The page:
They love to go, go, go in the snow.
Looking for stuff to bark at . . . .
there wasn't much out this morning.
You can see J at the far end of the park. We were calling the dogs back and forth between us to get them to run.
Snowcicles on the edges of her lips.
We took the pups home (they curled up and slept on the drive home) then left them to go to the National Western Stock Show. When we reached the complex, we discovered there weren't a ton of people there yet. We started wandering around looking at all of the things. The Semen sales store was gone, replaced with some kind of woven rug store, and the Carhartt dealership was gone. Her booth was replaced with a huge store that sold items for showing cows and sheep. The Valley Vet booth used to be huge and this year is was a small table with clippers and hoof boots. Thirty years ago, the booths were focused on farming, ranching and land management. Now, the booths are directed toward selling the average American something they don't really need: nail gloss, lotion, cookware, jewelry, clothing (western focused), etc. One of the booths that's been there since J and I started going to NWSS was gone (glass artisan) and the Outback clothing store was gone as well.
Did manage to find some pretty fancy fringed western breast collars.
Because we all need one of those.
Because we all need one of those.
Didn't buy the indoor sauna I've been wanting for twenty years, but it's still on the list. Maybe next year . . . . We also went past a Raptor Education Program and saw this beautiful guy:
This fine fellow is an Aplomado Falcon, which is the most endangered bird of prey in the world. It was found in NM and southern TX a long time ago. Mostly though, they are found in Central and South America. There are none in the wild but the breeding programs have produced enough new birds that they are looking at reintroduction.
This guy is a juvenile falcon, bred in captivity and imprinted on humans. He was calm and intrigued by the people around him and about three times the size of the American Kestrel. This falcon is almost the same size as the Peregrine and flies pretty much the same way. We loved him.
As we wandered downstairs we realized it was the Alpaca and Llama part of the show (they are only there the first three days of NWSS, and then the sheep come in) and the basement was filled with their fuzzy wonderfulness.
This one was so darn cute.
He really wanted to investigate me but I smelled like something he wasn't comfortable with.
They are very expressive. Think chestnut mare, but smaller and fuzzy.
They can pin their ears and snarl while still looking adorbs.
We watched a Llama trail class. They were saddled with panniers, had to walk through a series of camp chairs, over a pile of wood, stand without moving while their front foot was lifted (this was very difficult for a bunch of them), go through a standing gate, stop and stand next to their handler without moving, allow a bright shiny metal pan to be hung from their panniers, cross a bridge, then duck under a low hanging branch. Once that was complete, the handler unsaddled the llama and brushed them down with their hands while the llama stood still for it. It was fun to watch and some of the llama's were breathtakingly beautiful.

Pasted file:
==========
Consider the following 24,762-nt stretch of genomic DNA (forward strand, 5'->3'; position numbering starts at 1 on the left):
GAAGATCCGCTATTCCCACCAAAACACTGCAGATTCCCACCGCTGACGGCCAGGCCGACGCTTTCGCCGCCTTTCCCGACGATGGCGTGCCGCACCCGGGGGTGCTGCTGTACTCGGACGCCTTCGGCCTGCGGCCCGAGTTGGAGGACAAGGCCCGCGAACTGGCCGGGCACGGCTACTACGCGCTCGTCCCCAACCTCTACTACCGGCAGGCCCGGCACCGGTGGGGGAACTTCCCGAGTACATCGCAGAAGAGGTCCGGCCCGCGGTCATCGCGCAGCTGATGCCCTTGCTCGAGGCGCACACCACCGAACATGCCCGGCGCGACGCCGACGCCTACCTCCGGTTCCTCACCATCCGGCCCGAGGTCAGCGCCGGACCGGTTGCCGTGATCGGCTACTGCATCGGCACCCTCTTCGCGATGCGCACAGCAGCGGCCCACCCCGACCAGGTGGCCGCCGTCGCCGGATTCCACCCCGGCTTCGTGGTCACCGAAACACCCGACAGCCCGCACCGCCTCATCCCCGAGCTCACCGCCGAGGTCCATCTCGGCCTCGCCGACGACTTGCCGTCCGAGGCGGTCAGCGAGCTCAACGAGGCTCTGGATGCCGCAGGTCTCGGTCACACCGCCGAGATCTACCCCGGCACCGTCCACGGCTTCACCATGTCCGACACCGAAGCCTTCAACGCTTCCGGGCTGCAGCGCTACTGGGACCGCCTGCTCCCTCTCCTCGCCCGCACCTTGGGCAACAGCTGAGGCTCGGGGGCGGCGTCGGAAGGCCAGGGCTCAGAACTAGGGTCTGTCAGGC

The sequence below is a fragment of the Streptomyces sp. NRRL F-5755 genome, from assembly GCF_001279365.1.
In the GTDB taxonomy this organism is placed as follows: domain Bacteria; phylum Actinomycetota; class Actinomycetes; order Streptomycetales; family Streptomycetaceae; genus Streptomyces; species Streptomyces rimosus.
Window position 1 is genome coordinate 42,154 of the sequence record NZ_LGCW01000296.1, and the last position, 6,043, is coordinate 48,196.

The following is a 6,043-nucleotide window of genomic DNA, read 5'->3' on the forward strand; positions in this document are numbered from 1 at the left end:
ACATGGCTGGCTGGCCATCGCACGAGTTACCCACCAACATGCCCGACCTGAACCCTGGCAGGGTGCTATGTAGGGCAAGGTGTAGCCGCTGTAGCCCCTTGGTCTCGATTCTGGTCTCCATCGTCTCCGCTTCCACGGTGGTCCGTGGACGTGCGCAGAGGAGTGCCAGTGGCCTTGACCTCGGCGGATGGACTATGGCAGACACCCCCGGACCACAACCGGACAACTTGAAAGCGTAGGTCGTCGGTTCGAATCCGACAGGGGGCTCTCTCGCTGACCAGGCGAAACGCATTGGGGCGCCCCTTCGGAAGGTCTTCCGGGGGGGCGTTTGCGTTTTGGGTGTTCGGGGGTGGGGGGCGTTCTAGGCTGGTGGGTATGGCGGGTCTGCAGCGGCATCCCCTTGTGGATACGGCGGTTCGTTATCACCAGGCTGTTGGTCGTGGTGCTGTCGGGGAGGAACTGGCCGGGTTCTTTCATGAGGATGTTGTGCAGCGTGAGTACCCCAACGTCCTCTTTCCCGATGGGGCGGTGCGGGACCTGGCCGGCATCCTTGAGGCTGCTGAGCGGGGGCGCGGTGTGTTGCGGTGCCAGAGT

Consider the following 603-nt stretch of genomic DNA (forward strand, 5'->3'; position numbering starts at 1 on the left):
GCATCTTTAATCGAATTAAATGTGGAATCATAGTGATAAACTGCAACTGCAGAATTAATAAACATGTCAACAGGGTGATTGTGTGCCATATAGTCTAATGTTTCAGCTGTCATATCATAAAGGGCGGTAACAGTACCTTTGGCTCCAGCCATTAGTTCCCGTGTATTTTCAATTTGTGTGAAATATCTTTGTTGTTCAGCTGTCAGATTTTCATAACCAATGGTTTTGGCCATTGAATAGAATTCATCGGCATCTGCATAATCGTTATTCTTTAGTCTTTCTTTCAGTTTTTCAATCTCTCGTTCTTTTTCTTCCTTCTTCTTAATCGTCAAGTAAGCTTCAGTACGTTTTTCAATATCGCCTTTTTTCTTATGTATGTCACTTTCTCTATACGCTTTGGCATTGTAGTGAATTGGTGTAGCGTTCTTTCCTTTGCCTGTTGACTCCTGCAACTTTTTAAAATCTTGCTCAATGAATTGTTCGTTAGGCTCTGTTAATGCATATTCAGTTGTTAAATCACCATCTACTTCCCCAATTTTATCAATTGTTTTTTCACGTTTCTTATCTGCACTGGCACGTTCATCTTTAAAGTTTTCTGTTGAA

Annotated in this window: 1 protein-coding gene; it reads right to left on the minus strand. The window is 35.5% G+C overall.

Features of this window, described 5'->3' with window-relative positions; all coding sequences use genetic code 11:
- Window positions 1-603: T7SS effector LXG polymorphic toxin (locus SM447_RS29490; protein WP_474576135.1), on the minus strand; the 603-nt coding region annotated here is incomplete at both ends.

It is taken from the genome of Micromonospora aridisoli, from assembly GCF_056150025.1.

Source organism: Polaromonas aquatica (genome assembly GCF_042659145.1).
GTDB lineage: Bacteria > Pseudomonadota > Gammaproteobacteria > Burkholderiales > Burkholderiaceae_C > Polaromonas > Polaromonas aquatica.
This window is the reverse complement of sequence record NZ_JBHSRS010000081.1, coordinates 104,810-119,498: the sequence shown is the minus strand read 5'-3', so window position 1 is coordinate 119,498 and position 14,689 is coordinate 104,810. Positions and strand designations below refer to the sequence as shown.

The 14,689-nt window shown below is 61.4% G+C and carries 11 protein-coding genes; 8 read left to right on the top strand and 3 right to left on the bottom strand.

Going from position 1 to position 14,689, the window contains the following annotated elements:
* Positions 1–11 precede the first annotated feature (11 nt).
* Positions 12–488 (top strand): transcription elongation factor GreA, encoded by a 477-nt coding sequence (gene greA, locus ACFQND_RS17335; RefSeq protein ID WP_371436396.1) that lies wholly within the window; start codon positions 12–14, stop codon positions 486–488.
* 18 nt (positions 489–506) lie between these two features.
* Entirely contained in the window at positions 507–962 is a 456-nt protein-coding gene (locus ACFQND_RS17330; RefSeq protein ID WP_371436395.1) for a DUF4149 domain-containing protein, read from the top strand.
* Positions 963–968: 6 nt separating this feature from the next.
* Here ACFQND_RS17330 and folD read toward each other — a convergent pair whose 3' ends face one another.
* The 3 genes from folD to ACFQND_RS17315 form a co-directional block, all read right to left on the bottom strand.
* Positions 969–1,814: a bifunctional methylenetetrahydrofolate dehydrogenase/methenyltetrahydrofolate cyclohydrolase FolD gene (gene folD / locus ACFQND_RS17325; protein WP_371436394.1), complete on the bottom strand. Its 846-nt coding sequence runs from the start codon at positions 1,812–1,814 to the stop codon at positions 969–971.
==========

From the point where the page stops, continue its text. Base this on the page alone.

Then we went to the Event Center. As we walked in there was the sound of gunfire. Did we turn and run for our lives? Heck no, we walked up to see what was going on and found Mounted Shooting. In the thirty years I have been going to NWSS I have never seen anyone mix guns and horses. We watched for almost two hours.
There were four patterns to the double pistol series
The white ballons were shot first, then the red balloons.
The horses and riders wear ear plugs. The six shooters are 45 caliber handguns loaded with black powder and plugs. They shoot 20 feet, so the riders have to be closer than that to the balloons. A fifteen year old HS Freshman had the fastest time with no penalties. I however, did not video her run.
Then the pattern was changed and they shot the white ones with the handgun, then the red ones with a shotgun. There was one bunch of three red ballons at one end and a bunch of two ballons at the other. There were not as many riders for the shotgun and rifle events. And only one woman.
Each balloon that was missed was an extra 5 seconds added to the time. Knocking over a barrel added another 5 seconds as well.
It was pretty darn good fun.
Maybe not as much fun as mounted archery, but still pretty cool.
After the shotgun, they moved to shooting five balloons with a rifle.
I did not get as many videos as I wanted because the phone was dying.
My overall impression was that the horses knew their jobs (although one little mare really thought she was supposed to weave through the poles), and there was some flexibility in how the pattern was ridden in order to maximize the efficiency of the run. Most of the horses were Barrel racing bred QH's and were very quick on their feet. The real problem areas were in handling the guns efficiently and quickly. A lot of balloons were missed because the gun didn't fire or the rider couldn't cock and aim quick enough.
I also think Ashke would have hated it because of the noise. Although, I do think he would have enjoyed the speed stuff. I was also very amused at the announcer saying that the rifle shooters had to trust their horses to do the right thing (rather than expecting the riders to ride from their seat and legs).
We had to leave to go get T. I said to J that I thought we were done with the Stockshow this year and she thought I meant forever. I thought she wanted to stay longer and was very confused. We worked it out that 1) we were ready to go (crowds had gotten very heavy at that point), 2) we didn't need to come back again this year, and 3) we would come back again next year. It was a fun day.